Tracking the Pathogen: Foodborne Outbreaks

By Christopher Kendra

Little Susie went about her Saturday like a normal 14 year-old girl. She woke up, watched cartoons, contemplated dismantling the patriarchy and had her favorite sandwich for lunch. Later in the day, she did in fact dismantle the patriarchy, but that’s not the point of this article. By Tuesday, Susie felt nauseous with a fever and terrible stomach cramps. By Wednesday, Susie was in the emergency department with the same symptoms plus diarrhea, vomiting, and dehydration; but Susie wasn’t alone. People across the country were getting sick with a horrid stomach bug and there was seemingly no connection between any of the cases. Susie dismantled the patriarchy on her own, but she did watch the same cartoons as everyone else. And while they do say that TV rots your brain, it most definitely does not cause gastroenteritis. Fast forward two weeks; Susie and her parents see the news headline: “Outbreak of Salmonella Linked to Popular Peanut Butter.” As it turns out, the peanut butter in Susie’s sandwich was part of a large batch that had been contaminated with Salmonella and recalled. But how was this all figured out? The path to getting here was long, complicated, and required coordinated efforts from multiple state and federal agencies.

While not a daily occurrence, foodborne outbreaks are not uncommon in the United States and there are multiple mechanisms of detecting and managing these microbial threats. Sources of contamination can arise from anywhere in production, processing, distribution, and the final retail of a food product1. The inoculum of contamination often occurs when cleaning and sterilizing processes are not effective and fecal residue from the environment, human handling, or animals used in the food source get into the product. Past this point, improper storage of food can propagate or enable the contamination to spread in between products and even contaminate equipment used in other manufacturing processes1.

Federal agencies work in coordination with state and hospital laboratories to identity and mitigate outbreaks, reducing the risk of widespread infection and halting potential fatalities (Figure 1). When Susie showed up to the hospital, her care team took blood and stool samples to try and identify what was making her sick. Once collected, the samples were sent to a clinical microbiology laboratory where scientists isolated potential bacteria in her samples. If bacteria grow from patient cultures, the laboratory team works to identify the bacteria by phenotypic and genotypic methods that help to (1) guide patient treatment, (2) survey for antimicrobial resistance, and (3) monitor for common foodborne threats. When the tests confirmed that Susie’s cultures were positive for Salmonella, samples were sent to the state department of health2.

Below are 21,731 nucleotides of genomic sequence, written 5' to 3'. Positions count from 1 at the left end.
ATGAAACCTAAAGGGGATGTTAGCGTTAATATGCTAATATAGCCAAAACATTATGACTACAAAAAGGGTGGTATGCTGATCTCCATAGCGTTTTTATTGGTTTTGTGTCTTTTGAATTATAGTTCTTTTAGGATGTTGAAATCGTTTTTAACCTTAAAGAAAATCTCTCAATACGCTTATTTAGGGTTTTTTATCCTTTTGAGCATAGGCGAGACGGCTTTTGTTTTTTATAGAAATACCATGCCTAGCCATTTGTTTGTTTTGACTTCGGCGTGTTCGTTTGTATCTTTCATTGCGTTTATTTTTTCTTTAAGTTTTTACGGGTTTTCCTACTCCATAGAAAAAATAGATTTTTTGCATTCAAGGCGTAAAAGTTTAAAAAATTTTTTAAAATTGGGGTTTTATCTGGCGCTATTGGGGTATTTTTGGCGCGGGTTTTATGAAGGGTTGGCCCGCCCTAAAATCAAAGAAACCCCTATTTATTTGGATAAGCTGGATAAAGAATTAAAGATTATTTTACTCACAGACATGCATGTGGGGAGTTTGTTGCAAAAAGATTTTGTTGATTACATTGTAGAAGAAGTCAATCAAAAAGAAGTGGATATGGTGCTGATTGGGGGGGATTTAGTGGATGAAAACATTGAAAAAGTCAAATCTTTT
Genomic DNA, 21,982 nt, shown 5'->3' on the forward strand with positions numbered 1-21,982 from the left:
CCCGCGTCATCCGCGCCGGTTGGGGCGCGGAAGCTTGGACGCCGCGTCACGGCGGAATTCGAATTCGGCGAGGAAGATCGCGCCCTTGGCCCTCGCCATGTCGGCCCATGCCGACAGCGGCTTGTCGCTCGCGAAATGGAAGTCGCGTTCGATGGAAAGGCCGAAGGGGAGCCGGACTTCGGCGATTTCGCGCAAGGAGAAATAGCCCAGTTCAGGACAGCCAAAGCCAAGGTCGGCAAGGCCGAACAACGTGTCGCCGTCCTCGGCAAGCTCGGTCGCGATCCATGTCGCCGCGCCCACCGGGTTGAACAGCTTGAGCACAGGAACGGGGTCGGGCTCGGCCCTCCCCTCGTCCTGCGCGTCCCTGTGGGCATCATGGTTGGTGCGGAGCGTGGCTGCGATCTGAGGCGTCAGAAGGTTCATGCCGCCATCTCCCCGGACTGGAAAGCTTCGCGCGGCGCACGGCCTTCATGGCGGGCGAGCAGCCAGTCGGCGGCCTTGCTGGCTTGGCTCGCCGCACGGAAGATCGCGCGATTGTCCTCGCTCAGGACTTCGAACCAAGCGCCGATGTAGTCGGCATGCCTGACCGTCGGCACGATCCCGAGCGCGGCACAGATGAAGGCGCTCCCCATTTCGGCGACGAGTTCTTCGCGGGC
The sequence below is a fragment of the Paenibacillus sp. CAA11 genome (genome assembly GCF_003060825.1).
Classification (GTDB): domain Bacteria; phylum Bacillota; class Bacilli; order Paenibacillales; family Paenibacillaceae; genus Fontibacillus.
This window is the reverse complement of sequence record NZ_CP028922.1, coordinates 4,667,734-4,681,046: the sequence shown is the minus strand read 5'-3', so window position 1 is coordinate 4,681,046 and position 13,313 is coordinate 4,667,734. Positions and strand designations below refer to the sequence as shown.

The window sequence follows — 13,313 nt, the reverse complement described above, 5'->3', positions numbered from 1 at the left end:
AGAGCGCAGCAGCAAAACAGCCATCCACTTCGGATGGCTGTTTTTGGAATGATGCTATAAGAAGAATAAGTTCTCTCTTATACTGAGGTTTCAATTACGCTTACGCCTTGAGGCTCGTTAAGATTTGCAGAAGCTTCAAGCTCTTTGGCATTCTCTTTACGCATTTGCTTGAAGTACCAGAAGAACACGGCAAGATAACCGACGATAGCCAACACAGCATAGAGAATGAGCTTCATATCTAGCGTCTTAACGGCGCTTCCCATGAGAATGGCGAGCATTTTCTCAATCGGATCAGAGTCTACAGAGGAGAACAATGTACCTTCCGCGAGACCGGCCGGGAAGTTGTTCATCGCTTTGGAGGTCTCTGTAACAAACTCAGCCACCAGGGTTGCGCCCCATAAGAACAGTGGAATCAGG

Figure 1: Steps in a Foodborne Outbreak Investigation. Foodborne outbreak investigations involve multiple ongoing phases to identify, track, trace and, control the spread of a disease. From the moment a public health pathogen is detected in a patient, federal agencies such as the CDC, FDA and USDA begin the process of identifying the source of contamination and work to control its spread through recalls and material pipeline improvement.

At a state department of health, the exact species of public health threats are identified through molecular assay and DNA sequencing2,3. Once processed, the findings are reported back to the hospital laboratory and uploaded to PulseNet USA. PulseNet is a network of 83 state and county health departments connected through the Centers for Disease Control (CDC) to facilitate the rapid and advanced identification of 8 common pathogens of public concern such as E. coli and Salmonella4,5. When an isolate is reported to PulseNet, a sample of the bacteria is collected and subjected to whole genome sequencing (WGS) to completely characterize the DNA fingerprint of the microbe5. As this additional data is uploaded to PulseNet and compared against all samples in the database, strains that share highly similar DNA fingerprints are flagged and program managers inside the CDC are alerted. If three or more cases coincide with the same causal agent, the CDC initiates an investigation in coordination with the Food and Drug Administration (FDA) and the US Department of Agriculture (USDA). The CDC’s Epidemic Intelligence Service6 is then deployed to begin an initial outbreak investigation, collecting as much data as possible on the rising threat.